Researchers have developed a cheap and compact electrochemical detector for medical testing:
The device, already in field trials in India, costs about $25 to produce, weighs just two ounces, and is about the size of a pack of cigarettes. It was modeled after the latest generation of inexpensive glucose monitoring devices, which are in widespread use, but whose function is limited to testing blood sugar. In addition to conducting the tests, the new device can send data over the lower-tech cellphones common in the developing world to distant physicians, who can text instructions back to researchers, government officials tracking outbreaks, and others.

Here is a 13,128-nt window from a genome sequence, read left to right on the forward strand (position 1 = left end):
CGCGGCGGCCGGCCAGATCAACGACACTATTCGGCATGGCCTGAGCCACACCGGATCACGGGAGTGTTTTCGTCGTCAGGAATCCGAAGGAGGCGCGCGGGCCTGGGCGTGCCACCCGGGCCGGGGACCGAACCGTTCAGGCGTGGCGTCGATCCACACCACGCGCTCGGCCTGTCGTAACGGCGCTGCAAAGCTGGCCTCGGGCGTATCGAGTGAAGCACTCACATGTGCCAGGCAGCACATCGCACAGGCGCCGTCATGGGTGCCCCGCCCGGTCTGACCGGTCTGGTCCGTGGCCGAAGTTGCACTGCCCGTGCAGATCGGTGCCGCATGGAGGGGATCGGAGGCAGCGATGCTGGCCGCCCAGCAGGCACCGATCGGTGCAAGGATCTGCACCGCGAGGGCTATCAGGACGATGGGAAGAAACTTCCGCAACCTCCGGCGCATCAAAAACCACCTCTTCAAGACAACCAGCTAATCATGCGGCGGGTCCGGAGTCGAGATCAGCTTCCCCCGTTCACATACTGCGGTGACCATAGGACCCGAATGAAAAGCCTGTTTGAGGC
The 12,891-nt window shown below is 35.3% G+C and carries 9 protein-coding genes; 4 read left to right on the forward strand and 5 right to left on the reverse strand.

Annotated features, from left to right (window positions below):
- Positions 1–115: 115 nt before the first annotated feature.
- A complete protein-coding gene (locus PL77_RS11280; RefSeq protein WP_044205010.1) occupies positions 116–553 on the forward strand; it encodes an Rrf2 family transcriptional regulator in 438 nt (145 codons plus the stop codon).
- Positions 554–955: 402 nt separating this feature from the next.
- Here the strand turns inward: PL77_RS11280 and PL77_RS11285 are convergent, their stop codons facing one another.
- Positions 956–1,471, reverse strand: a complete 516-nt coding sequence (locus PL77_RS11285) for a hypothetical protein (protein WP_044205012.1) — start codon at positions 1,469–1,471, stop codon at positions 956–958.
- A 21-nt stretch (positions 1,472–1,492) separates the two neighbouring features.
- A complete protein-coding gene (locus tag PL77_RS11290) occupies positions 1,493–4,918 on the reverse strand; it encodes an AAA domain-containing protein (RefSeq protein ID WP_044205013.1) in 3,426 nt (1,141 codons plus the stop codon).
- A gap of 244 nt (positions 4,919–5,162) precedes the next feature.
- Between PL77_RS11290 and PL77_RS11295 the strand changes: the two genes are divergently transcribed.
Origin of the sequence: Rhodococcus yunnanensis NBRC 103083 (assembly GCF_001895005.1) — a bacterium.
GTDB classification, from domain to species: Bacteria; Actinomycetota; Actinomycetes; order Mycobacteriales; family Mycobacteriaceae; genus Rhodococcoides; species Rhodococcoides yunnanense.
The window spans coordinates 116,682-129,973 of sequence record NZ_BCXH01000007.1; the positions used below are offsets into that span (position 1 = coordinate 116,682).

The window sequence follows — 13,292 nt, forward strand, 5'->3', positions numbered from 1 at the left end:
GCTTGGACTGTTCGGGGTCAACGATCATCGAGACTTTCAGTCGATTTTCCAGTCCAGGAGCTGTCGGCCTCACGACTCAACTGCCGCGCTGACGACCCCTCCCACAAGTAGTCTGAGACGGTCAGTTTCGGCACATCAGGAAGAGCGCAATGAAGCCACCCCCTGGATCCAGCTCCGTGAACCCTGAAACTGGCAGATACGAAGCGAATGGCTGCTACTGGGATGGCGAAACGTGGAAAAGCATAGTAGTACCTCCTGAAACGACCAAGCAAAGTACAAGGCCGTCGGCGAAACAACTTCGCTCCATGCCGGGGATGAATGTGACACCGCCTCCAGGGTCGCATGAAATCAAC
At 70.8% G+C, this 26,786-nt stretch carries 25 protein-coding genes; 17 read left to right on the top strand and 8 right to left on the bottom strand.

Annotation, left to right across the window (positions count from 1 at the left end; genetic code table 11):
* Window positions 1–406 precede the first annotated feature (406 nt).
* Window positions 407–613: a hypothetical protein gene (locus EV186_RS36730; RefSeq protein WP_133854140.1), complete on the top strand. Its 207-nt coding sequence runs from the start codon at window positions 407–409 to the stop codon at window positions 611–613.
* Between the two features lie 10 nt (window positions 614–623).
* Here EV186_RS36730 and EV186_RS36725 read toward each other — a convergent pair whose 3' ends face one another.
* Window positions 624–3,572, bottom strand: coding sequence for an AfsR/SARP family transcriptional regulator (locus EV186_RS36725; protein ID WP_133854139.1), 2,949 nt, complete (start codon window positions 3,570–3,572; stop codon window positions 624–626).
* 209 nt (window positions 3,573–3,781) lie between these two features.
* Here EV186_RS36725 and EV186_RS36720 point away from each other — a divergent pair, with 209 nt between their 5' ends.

He focused on an electrochemical detector, which measures the voltage or current generated in liquids for characteristic signatures of the liquid’s contents. For example, by applying a small amount of electricity to a drop of blood mixed with a reagent, the device can gauge glucose levels. The same goes for heavy metals in water, malaria antigens in blood, and sodium in urine.
They created software that converted the data to audible tones so it could be sent — after plugging the device into the phone’s headphone and microphone jack — just as if it were someone’s voice. The data is then sent over the phone’s audio network to a physician, database, or other recipient.